Why post-lockdown national racing is enjoying a boom period

It's now one month since motorsport was given the green light in England, and there are plenty of positives to take from the swell of interest in club motorsport

Why post-lockdown national racing is enjoying a boom period

'Pent-up demand’. Whether it’s people desperately booking long-overdue appointments at hairdressers or families entering a bidding war to secure holiday accommodation in the most popular UK areas, it’s an expression that has been repeated time and time again as we ease out of lockdown restrictions. And it most certainly applies in a motorsport context, too.

Today marks exactly a month since non-elite motorsport was able to resume in England, making now a good moment to take stock of how those initial few weeks have played out. And there has been endless evidence of pent-up demand from competitors, with some massive grids at those first race meetings. Twelve categories have boasted entries of 40 cars or more, a stunning achievement amid difficult financial circumstances.

Leading the way has been the British Automobile Racing Club’s Caterham Graduates category, which attracted 69 cars across two grids at Oulton Park – entry levels the series has not enjoyed for several years. MotorSport Vision Racing’s 7 Race Series also boasted 56 cars at its Oulton opener, suggesting there are plenty of competitors looking to race their Caterhams.

Other categories above 50 cars included MotorSport Vision Trackdays’ five-hour EnduroKa opener with 51, while split grids for Monoposto and Swinging Sixties have also reached 50. Completing the dozen above 40 are the 750 Motor Club’s MX-5 Cup, Club Enduro, MR2 and Roadsports divisions, along with the Britcar Trophy, Classic Sports Car Club Tin Tops and Equipe GTS.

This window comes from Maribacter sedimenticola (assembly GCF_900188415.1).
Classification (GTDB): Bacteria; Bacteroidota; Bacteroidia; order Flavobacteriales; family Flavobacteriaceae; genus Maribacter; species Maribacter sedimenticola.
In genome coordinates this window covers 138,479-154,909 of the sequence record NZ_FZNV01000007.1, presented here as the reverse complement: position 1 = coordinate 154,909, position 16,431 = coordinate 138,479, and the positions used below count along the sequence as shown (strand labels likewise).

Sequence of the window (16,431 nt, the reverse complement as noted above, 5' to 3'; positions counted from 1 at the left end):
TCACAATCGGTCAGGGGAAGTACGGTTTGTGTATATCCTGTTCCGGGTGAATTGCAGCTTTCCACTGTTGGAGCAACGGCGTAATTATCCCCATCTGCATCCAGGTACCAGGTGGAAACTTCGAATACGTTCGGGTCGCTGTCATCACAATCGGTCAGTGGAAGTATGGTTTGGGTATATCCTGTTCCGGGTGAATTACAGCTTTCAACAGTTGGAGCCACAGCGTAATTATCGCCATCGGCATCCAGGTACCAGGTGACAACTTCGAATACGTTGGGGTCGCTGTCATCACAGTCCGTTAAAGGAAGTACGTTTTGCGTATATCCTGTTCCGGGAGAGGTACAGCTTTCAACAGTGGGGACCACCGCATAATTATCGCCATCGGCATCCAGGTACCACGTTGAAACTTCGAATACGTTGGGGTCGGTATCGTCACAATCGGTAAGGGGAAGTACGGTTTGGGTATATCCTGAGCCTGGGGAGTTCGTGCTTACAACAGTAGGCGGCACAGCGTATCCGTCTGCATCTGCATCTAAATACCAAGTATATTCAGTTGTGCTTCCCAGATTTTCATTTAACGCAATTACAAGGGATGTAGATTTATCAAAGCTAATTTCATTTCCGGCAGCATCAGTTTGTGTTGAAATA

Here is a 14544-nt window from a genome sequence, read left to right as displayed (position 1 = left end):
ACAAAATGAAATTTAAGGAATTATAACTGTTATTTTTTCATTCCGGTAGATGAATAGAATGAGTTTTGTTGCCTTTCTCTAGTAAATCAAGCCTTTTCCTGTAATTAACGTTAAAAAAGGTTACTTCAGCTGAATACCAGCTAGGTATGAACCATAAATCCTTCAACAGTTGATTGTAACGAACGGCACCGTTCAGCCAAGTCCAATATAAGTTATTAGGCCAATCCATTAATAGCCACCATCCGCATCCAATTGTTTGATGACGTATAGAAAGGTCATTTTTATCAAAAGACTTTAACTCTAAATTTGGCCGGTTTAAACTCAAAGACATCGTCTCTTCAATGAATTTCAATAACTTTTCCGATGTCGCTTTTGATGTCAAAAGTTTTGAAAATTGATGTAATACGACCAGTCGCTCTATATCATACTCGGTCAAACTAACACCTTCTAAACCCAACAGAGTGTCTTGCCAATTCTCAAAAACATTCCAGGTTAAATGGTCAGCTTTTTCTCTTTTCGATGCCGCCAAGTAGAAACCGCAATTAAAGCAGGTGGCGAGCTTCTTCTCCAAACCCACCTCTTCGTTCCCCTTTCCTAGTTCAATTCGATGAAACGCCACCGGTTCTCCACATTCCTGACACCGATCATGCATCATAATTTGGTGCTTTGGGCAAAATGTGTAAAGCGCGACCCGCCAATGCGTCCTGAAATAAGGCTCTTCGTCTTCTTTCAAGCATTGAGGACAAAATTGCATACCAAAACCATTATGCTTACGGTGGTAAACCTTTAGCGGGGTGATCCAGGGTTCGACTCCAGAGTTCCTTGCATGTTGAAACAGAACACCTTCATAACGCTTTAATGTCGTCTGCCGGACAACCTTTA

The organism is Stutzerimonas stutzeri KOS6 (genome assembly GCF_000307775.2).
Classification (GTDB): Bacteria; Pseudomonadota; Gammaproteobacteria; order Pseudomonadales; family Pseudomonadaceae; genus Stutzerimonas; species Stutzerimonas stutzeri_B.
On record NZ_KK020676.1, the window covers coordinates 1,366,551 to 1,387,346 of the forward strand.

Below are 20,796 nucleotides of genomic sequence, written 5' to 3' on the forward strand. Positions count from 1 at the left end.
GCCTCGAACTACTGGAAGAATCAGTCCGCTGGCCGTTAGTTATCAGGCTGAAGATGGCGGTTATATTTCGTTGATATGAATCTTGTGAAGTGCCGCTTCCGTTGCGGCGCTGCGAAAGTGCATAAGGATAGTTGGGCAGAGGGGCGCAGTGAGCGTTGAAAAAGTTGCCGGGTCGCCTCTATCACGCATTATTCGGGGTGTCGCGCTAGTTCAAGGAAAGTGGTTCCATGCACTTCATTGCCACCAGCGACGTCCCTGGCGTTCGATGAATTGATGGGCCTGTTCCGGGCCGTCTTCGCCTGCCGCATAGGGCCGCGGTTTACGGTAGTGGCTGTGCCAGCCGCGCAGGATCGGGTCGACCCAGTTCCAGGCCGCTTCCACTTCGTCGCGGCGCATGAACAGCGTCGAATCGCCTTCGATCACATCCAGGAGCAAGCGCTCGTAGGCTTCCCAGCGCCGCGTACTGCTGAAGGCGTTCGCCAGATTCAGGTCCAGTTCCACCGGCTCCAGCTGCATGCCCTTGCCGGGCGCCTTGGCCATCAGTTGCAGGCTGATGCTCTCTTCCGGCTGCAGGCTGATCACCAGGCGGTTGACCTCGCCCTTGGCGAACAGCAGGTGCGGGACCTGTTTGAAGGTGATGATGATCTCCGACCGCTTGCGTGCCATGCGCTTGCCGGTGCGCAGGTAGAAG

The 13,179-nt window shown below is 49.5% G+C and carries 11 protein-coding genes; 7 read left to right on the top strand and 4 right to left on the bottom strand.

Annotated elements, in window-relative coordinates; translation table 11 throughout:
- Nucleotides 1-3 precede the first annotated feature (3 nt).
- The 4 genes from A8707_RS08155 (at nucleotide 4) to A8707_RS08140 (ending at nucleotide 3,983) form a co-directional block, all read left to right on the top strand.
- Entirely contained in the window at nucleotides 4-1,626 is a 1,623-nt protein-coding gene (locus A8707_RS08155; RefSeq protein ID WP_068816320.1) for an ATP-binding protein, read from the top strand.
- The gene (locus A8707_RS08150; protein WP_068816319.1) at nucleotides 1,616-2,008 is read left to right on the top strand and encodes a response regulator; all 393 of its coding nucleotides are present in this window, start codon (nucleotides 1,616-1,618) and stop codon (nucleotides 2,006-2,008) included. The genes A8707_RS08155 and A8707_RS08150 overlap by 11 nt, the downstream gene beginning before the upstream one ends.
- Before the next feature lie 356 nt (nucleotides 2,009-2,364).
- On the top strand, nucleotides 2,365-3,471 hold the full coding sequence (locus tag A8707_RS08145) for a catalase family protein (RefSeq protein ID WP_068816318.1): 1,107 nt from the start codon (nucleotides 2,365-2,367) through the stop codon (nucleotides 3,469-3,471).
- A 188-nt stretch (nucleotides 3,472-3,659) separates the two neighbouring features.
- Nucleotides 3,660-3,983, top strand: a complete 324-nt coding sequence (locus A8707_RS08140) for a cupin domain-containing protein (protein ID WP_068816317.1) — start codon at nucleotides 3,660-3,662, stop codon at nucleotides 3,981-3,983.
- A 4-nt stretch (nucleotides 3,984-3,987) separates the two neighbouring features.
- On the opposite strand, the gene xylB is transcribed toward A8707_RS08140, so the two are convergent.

But, as impressive as those individual entries are, it’s the wider picture that really shows how club racing seems to be thriving at the moment. Of the 77 categories to have held a race that have comparable data to last year, 55 (or 71%) have enjoyed opening-round grids that were higher than their 2020 average.

CSCC Swinging 60s, Oulton Park 2021

CSCC Swinging 60s, Oulton Park 2021

Photo by: Steve Jones

Even better is that, of those 55 series, 32 had an entry that was higher than they managed at any point during the past year. There are some brilliant success stories among these, such as the 750MC’s Type R Trophy surging from barely mustering double figures to 31 cars for its Silverstone opener last weekend, and the GT Cup storming from the low 20s to 38 and then even higher for its second event at Brands Hatch this weekend. The Classic Touring Car Racing Club has also worked hard on several new initiatives over the winter and was another to significantly increase numbers.

We also have to consider that the traditionally oversubscribed CSCC had to amalgamate some of its grids to squeeze into a one-day Oulton Park meeting, lowering some of the numbers, while the HSCC opener was at Snetterton – not traditionally one of the club’s best-attended fixtures. And many categories – including the entire British Racing and Sports Car Club portfolio – have yet to begin at all.While desperation to get back out on track after an extended winter break is certainly one, there are plenty of other possible explanations.